Made at Flat Rock in Michigan, the 2024 Ford Mustang retains the original layout, with the engine at the front and the power going to the rear axle. It is still offered with a six-speed manual transmission, though you will have to upgrade to the GT and Dark Horse to get it, as it is not available on the EcoBoost.
Speaking of which, the powertrain family comprises the 2.3-liter four-cylinder turbocharged unit with 315 hp and 350 lb-ft (475 Nm) of torque and the 5.0-liter naturally aspirated V8 with 486 hp and 418 lb-ft (567 Nm). The Dark Horse brings 500 hp to the V8 party.
Every petrolhead and their grandmother can tell you that the new-gen Mustang also features a supercharged 5.2-liter V8. But it's not on the new Shelby GT500 but on the GTD. With a targeted 800+ hp and a redline of over 7,500 rpm, the Ford Mustang GTD debuted last month and is a track-ready street-legal beast.
It boasts multiple other upgrades over the regular models, including a re-tuned chassis, carbon ceramic brakes, and sticky tires wrapped around the 20-inch wheels. It has updated aerodynamics, Recaro seats inside, no rear bench, and an eye-watering price tag expected at roughly $300,000. The Mustang GTD will be available in late 2024 or early 2025 and will be modified to this spec in Canada after being made in Michigan.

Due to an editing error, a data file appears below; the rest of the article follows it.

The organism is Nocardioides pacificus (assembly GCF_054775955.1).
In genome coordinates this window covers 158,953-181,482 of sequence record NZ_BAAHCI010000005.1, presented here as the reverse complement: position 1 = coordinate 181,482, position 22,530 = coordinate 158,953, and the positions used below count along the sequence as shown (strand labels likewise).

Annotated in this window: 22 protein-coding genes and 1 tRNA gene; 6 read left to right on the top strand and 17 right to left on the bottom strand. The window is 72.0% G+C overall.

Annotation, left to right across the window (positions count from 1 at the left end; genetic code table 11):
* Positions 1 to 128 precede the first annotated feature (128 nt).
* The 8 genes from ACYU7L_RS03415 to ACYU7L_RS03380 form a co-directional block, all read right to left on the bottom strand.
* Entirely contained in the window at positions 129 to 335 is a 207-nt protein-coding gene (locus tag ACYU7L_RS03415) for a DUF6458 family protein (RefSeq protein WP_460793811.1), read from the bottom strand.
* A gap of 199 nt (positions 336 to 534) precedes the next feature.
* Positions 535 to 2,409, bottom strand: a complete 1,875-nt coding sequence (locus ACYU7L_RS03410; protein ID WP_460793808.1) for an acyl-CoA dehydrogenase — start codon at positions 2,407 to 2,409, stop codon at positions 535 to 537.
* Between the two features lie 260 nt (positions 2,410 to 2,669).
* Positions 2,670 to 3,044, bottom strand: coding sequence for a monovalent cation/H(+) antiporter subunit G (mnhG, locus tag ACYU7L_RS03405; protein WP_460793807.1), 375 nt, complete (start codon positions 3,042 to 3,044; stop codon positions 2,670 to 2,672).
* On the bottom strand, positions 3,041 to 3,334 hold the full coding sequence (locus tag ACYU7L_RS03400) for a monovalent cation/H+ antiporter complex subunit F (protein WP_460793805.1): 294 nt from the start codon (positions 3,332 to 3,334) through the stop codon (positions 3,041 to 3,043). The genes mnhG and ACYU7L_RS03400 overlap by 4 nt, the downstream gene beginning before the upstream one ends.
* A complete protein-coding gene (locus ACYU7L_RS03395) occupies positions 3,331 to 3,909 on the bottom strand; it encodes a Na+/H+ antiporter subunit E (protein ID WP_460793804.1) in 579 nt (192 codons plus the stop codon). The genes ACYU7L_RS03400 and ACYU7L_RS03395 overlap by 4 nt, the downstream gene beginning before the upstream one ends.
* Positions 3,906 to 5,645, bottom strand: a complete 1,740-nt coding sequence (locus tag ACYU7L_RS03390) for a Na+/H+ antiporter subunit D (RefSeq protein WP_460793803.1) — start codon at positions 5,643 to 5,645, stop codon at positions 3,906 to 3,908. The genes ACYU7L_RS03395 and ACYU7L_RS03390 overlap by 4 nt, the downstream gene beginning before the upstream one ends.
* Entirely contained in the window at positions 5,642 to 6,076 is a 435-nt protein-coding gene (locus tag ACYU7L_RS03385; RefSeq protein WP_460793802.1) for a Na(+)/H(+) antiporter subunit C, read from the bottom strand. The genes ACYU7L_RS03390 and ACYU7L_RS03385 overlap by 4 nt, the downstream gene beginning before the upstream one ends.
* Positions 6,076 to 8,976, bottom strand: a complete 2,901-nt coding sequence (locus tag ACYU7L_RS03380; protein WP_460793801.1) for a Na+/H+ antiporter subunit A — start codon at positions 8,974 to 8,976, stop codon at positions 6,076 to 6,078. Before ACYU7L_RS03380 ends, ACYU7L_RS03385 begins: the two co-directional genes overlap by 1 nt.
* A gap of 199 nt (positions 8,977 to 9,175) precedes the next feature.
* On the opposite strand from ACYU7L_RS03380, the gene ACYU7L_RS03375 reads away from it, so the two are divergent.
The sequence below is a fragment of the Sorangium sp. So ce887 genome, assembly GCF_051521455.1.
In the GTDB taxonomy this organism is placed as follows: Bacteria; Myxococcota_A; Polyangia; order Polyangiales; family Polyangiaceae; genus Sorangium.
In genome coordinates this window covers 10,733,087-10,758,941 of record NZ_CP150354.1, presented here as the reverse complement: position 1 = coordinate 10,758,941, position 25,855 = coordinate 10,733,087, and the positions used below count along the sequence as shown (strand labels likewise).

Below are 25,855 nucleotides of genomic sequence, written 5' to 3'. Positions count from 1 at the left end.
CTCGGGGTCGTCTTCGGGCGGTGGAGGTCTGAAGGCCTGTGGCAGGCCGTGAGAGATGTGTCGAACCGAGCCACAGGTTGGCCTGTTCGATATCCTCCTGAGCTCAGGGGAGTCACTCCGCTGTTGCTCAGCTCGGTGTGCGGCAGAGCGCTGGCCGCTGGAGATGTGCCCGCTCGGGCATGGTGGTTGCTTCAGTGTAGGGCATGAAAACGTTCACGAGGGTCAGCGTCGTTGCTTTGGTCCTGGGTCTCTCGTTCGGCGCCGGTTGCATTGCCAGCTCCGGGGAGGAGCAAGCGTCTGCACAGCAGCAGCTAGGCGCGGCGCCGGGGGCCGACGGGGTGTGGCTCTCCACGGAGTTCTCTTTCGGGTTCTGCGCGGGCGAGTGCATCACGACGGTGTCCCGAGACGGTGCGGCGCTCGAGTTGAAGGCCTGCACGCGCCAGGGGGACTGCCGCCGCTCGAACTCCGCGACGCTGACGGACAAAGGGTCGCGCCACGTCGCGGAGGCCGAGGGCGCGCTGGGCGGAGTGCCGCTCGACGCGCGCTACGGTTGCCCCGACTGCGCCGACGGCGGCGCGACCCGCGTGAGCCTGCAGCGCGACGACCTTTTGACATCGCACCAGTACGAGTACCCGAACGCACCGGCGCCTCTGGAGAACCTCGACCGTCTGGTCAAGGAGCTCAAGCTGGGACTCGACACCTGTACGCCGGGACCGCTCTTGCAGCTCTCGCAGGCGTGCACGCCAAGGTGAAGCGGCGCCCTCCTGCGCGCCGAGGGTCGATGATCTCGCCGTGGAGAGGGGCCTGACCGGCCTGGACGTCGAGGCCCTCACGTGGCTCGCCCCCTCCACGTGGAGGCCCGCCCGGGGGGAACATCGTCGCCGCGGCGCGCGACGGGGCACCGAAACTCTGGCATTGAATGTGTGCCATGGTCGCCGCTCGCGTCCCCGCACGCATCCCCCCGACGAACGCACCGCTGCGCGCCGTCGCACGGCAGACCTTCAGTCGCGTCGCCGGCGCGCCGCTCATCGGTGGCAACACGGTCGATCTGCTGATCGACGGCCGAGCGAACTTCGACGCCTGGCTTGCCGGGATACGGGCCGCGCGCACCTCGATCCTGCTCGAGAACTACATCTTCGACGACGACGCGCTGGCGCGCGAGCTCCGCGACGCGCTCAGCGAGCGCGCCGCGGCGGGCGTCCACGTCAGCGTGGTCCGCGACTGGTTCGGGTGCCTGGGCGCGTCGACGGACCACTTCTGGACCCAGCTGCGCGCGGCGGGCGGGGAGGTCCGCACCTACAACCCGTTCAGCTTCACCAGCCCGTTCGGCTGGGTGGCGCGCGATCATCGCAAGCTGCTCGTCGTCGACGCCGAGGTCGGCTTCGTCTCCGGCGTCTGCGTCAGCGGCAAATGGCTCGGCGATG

Mind you, this story isn't dedicated to the most extreme factory version of the Ford Mustang yet but to the regular variants, which have started hitting the road. MotorWeek got the chance to review both the EcoBoost and the V8-powered Stangs in the open, revealing the obvious and making some interesting observations about the ride and other aspects.
So, is the new-gen Mustang any good, and, better yet, is it an improvement of the old car that launched in 2014? You are about to find out, and you know what to do next, right? Yep, that would be scrolling down to the video and hitting the play button. And before you do, drop a line below and tell us what you think of this model.